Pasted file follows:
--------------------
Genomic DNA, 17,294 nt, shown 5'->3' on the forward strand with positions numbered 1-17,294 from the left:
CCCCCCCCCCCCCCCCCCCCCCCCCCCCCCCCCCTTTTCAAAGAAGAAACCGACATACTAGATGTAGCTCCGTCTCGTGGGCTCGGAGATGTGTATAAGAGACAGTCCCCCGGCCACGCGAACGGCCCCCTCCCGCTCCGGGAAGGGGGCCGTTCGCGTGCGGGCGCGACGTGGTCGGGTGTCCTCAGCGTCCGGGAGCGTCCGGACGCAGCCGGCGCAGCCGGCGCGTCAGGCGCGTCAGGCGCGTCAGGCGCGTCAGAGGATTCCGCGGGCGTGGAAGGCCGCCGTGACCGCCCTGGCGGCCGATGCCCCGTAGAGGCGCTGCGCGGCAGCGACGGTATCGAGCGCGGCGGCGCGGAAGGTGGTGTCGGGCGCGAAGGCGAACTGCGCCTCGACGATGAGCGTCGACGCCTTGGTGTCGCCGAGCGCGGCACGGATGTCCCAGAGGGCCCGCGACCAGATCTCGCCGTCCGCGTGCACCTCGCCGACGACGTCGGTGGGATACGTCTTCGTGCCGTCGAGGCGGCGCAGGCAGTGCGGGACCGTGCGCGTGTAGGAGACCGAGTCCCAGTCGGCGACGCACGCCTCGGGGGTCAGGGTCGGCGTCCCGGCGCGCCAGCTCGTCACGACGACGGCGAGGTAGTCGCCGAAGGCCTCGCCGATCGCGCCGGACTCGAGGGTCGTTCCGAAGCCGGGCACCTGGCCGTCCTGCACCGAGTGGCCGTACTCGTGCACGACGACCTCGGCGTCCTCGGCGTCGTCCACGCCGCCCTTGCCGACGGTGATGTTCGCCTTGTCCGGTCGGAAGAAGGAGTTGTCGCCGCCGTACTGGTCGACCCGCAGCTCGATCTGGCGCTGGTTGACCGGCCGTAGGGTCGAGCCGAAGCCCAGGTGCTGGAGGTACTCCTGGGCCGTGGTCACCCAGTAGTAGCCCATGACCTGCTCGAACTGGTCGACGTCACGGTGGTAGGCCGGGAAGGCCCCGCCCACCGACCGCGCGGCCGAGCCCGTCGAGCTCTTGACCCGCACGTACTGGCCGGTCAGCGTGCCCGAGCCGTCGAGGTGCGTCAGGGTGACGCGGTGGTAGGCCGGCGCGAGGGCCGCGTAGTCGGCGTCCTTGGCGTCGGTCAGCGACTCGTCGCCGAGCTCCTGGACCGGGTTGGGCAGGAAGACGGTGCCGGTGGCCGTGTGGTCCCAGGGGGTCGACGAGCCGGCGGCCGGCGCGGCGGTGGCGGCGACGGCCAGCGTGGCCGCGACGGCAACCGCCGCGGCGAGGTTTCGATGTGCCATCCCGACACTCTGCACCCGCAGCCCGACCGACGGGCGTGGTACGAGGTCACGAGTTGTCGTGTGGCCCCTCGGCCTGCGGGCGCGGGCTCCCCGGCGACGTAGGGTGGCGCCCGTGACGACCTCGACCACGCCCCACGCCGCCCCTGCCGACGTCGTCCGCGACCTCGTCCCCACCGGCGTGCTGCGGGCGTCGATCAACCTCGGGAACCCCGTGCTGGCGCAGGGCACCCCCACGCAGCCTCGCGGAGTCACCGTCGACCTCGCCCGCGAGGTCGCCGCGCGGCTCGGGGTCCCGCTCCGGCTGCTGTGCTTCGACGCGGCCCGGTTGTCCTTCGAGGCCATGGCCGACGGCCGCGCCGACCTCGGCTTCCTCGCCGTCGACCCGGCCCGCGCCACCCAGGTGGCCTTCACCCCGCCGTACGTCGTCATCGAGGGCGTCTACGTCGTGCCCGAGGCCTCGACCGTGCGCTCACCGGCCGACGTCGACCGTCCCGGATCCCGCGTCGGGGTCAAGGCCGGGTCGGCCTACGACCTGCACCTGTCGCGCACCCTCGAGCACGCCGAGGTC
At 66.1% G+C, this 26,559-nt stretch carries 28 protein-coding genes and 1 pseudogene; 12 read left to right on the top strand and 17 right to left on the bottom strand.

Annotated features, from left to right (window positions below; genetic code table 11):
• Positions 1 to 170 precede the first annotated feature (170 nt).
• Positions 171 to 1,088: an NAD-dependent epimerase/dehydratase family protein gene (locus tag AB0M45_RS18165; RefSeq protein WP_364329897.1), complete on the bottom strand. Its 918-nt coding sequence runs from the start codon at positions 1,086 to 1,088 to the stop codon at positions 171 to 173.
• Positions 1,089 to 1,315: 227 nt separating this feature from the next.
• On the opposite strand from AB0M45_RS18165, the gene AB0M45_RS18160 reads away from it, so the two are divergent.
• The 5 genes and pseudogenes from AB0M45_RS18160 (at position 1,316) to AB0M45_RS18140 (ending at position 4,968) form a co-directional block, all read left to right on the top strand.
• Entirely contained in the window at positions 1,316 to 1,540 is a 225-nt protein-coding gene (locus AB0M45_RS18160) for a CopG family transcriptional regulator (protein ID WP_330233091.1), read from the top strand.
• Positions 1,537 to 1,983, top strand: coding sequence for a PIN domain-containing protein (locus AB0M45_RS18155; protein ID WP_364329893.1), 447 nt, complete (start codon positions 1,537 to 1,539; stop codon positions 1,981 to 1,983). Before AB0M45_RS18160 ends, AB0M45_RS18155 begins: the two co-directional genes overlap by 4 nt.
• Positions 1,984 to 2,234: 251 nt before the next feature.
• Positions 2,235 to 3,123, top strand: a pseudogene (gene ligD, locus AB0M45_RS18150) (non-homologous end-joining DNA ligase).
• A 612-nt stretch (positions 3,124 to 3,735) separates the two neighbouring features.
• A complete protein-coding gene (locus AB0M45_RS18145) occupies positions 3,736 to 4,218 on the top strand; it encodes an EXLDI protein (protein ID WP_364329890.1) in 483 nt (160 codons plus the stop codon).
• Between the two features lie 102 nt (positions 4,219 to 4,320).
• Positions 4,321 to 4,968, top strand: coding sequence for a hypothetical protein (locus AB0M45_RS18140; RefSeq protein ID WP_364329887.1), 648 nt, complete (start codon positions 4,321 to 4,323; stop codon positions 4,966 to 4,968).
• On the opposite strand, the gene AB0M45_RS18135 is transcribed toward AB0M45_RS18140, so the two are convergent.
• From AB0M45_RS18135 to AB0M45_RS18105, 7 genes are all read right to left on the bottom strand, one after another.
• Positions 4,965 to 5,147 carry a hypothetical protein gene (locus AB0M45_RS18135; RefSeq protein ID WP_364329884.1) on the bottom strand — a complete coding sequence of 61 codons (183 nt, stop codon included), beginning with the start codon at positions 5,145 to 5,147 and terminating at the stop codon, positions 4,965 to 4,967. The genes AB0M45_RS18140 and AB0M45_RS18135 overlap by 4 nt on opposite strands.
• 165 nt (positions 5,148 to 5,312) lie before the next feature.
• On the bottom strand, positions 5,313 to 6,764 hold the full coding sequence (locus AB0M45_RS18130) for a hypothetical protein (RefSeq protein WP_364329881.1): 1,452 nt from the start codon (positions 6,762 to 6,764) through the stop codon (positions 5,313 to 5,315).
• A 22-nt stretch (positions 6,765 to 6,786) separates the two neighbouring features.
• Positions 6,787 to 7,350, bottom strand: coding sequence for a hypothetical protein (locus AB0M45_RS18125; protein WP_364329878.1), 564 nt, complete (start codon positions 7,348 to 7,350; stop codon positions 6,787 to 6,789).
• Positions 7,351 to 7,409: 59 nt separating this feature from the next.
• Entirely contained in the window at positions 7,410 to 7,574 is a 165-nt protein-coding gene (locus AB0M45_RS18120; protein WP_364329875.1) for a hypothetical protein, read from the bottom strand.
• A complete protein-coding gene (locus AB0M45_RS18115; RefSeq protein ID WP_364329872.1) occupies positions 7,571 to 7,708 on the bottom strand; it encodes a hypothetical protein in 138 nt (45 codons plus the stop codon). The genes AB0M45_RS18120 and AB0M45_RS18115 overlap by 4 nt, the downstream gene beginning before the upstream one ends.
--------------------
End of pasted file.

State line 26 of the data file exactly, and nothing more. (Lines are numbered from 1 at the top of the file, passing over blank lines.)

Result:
• Entirely contained in the window at positions 7,410 to 7,574 is a 165-nt protein-coding gene (locus AB0M45_RS18120; protein WP_364329875.1) for a hypothetical protein, read from the bottom strand.